Tax implications for capital gains

By Joshua White

A capital gain is a fair marker of financial success. Achieving a solid profit on a sagely-made investment usually gives good indication of business acumen.

This kind of gain does however give rise to tax implications. We approached an expert to find out what these are.

What are capital gains?

Capital gains refer to the profit earned from a sale where an asset has increased in value. Elmar Esterhuizen, independent financial advisor at SF Advice, explains it thus - “A capital gain arises when you dispose of an asset for proceeds that exceed its base cost.”

As an example, if the base cost of an asset is R300,000, and the asset sells for R1,000,000, the capital gain would be R700,000.

According to Esterhuizen, the asset, or assets, in question could include real estate, shares, or unit trust investments.

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How is tax applied?

The profit, or capital gain portion, of the sale of an asset is subject to capital gains tax (CGT). Esterhuizen notes that CGT is not a separate tax as such, as it is included with income tax. However, he notes, “Capital gains are taxed at a lower effective tax rate than ordinary income.”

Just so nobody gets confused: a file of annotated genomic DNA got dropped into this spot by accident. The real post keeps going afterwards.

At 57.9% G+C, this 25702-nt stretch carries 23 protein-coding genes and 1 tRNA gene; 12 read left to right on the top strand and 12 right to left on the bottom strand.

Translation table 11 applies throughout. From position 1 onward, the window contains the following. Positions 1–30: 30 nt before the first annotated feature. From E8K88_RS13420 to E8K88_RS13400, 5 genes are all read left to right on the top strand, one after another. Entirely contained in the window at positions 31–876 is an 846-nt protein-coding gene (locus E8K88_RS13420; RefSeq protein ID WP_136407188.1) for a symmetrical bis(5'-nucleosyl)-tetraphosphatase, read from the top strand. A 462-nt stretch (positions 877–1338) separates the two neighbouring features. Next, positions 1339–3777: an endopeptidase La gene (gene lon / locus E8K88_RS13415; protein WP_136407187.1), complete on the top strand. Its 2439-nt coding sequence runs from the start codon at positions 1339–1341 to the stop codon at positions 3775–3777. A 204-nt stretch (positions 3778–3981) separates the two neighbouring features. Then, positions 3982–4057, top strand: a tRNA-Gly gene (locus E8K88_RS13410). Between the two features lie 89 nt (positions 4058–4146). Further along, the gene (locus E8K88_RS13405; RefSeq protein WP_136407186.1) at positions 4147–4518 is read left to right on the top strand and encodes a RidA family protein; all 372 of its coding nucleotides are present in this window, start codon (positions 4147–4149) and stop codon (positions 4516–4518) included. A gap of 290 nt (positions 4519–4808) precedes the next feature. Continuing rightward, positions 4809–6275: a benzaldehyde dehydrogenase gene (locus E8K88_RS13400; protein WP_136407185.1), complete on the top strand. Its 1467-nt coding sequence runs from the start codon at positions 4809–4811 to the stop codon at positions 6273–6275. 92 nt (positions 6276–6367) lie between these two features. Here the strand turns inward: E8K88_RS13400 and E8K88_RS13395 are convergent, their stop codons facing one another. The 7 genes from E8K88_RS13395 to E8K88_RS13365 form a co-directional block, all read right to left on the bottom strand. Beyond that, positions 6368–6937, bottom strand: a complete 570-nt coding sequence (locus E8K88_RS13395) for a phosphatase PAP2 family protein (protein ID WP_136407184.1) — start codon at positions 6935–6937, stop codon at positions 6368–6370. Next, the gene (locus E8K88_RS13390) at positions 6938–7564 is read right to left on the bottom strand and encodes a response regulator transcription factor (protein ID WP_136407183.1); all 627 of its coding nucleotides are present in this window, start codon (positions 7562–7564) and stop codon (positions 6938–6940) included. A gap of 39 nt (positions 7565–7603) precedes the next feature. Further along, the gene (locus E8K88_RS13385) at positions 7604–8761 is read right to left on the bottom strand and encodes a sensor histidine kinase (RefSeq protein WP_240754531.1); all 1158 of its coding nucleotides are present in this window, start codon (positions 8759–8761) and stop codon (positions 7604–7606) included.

In the example given above, the capital gain of R700,000 would be added to total taxable income, and taxed according to the individual’s marginal tax rate.

According to Esterhuizen, “The maximum effective CGT rate an individual will be charged is 18%. Therefore, when it comes to a R700,000 capital gain, an individual will be liable for paying CGT to the maximum amount to SARS. This would amount to R126,000.”

What about tax exclusions?

Esterhuizen does make note of allowable deductions, or exemptions, in the event of a capital gain. They are as follows.

  • R40,000 per year for natural persons and special trusts
  • R300,000 for a natural person in the year of death
  • R2,000,000 for a natural person or special trust’s primary residence
  • Personal assets
  • Lump sums from insurance or retirement benefits

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